The International Accounting Standards Board (IASB) chairman has been
lambasted by a Bournemouth University professor who claims the “the taxpayer and
the shareholders picked up the price of the IASB’s reckless accounting model”.
Professor Stella Fearnley has used
letter in the Financial Times to attack IASB chairman, Sir David
Tweedie, and the accounting standards contributed to the crisis.
was responding to a previous story, takes aim at the IASB’s new impairment
proposals, which proposes an expected-loss model of loan provisioning.
“Sir David refers to moving from an incurred loss model for loan loss
provisioning (providing only against cases that have already defaulted) to
expected loss (prudently providing against the inherent risk in the loan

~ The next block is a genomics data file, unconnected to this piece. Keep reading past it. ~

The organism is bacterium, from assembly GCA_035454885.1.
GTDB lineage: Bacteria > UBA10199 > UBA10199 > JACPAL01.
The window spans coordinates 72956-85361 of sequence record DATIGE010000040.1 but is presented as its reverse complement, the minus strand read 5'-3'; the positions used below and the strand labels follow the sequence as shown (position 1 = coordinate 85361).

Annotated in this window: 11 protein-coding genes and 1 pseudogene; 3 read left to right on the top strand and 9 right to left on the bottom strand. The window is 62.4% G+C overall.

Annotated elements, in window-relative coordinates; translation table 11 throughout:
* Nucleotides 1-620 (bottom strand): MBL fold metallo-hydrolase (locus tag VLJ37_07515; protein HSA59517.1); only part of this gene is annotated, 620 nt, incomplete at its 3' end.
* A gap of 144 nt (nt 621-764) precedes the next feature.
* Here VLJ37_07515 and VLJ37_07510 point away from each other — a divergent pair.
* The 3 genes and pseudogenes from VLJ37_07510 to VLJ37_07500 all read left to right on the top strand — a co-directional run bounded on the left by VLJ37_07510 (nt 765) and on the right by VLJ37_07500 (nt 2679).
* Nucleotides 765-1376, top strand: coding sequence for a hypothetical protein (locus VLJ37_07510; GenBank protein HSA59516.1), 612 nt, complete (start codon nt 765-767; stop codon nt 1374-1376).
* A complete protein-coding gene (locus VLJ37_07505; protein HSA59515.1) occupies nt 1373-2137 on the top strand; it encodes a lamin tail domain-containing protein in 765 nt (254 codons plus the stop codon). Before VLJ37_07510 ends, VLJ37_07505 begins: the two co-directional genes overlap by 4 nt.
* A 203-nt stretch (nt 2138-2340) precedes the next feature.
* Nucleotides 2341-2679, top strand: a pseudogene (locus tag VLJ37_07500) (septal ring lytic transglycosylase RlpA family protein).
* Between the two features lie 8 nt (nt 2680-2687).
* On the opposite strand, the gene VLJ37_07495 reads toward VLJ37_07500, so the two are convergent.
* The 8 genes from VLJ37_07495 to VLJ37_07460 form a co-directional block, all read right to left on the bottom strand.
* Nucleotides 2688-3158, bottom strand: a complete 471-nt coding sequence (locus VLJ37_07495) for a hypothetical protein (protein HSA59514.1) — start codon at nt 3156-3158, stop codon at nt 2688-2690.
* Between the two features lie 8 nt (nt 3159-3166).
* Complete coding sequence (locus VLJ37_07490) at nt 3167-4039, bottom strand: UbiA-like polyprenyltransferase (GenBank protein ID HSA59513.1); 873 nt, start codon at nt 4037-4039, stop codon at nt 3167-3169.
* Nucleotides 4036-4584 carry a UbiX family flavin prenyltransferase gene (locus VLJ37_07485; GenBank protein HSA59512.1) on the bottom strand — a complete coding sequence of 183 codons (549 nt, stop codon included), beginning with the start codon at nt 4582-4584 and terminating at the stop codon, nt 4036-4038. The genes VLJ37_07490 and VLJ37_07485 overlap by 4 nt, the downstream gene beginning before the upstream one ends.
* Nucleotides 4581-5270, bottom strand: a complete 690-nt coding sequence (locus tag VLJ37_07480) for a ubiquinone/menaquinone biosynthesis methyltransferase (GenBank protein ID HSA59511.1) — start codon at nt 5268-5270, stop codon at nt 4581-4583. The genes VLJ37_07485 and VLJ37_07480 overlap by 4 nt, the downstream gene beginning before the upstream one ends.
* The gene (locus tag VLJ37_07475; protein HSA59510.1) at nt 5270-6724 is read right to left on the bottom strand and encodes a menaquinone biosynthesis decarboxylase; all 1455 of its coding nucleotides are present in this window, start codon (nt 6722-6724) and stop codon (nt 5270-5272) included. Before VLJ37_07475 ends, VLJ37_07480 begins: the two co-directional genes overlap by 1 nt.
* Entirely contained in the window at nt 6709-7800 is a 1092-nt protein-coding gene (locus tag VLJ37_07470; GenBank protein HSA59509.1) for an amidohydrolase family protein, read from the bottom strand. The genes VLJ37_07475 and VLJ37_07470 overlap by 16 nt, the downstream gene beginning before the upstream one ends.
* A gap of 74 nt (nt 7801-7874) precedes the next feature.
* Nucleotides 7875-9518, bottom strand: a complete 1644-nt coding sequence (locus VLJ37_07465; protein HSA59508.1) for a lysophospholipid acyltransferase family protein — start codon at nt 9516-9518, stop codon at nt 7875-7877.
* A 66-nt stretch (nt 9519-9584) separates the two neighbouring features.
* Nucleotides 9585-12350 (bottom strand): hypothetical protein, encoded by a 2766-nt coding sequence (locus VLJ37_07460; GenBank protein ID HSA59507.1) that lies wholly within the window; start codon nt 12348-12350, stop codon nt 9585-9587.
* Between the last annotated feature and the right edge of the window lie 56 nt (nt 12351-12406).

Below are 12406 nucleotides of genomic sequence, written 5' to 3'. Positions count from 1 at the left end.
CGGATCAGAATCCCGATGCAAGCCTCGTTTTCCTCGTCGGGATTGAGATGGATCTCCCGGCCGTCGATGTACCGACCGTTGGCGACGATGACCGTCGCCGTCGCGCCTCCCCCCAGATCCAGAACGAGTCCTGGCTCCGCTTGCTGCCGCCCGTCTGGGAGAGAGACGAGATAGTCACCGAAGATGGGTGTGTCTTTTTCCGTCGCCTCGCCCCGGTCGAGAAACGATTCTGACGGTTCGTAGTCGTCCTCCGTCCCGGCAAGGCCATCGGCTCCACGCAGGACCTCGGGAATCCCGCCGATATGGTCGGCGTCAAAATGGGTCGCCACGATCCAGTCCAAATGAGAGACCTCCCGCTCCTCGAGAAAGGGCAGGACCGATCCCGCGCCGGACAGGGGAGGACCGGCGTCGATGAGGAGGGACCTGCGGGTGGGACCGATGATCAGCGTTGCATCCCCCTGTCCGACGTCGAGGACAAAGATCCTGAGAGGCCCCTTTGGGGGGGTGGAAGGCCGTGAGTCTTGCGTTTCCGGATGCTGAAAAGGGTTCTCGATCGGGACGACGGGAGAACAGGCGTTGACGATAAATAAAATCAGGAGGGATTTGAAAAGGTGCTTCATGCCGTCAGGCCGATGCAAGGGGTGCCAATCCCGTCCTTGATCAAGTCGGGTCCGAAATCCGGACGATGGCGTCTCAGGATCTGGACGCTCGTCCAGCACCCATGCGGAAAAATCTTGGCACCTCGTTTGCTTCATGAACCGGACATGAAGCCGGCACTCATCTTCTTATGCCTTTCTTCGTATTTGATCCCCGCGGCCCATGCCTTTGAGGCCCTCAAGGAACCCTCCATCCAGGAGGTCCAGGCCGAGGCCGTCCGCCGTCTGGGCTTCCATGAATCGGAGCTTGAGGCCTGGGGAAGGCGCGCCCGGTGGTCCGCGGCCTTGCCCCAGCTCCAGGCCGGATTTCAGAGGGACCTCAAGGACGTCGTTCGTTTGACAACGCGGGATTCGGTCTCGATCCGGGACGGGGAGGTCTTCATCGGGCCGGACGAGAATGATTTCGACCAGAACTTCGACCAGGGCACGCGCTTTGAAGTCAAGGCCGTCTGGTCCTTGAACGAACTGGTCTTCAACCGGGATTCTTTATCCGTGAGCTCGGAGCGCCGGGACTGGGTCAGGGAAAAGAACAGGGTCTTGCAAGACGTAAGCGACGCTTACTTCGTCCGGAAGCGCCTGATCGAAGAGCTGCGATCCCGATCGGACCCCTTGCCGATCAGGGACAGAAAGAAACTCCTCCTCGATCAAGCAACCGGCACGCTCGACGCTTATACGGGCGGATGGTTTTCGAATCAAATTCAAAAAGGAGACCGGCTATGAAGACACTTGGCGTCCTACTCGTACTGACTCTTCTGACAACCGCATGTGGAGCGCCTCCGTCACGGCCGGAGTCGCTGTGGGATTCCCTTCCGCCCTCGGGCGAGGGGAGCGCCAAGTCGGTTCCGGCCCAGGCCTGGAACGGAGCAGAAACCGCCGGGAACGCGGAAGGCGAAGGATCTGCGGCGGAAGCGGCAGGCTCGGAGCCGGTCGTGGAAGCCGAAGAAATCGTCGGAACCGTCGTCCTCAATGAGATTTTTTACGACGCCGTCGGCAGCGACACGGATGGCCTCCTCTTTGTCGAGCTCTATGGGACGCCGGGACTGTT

portfolio), and suggests that expected loss provisioning is not the job of
accounting but of regulators,” she said.
“This is extraordinary, as expected loss used to be normal prudent practice
before the IASB did away with the principle of prudence.
She also criticises the IASB’s convergence project, which aims to harmonise
significant US and International accounting rules by June 2011.
“I cannot understand why anyone would wish to converge with a US accounting
model that has both spawned and exported two major financial crises in the space
of eight years,” she said.
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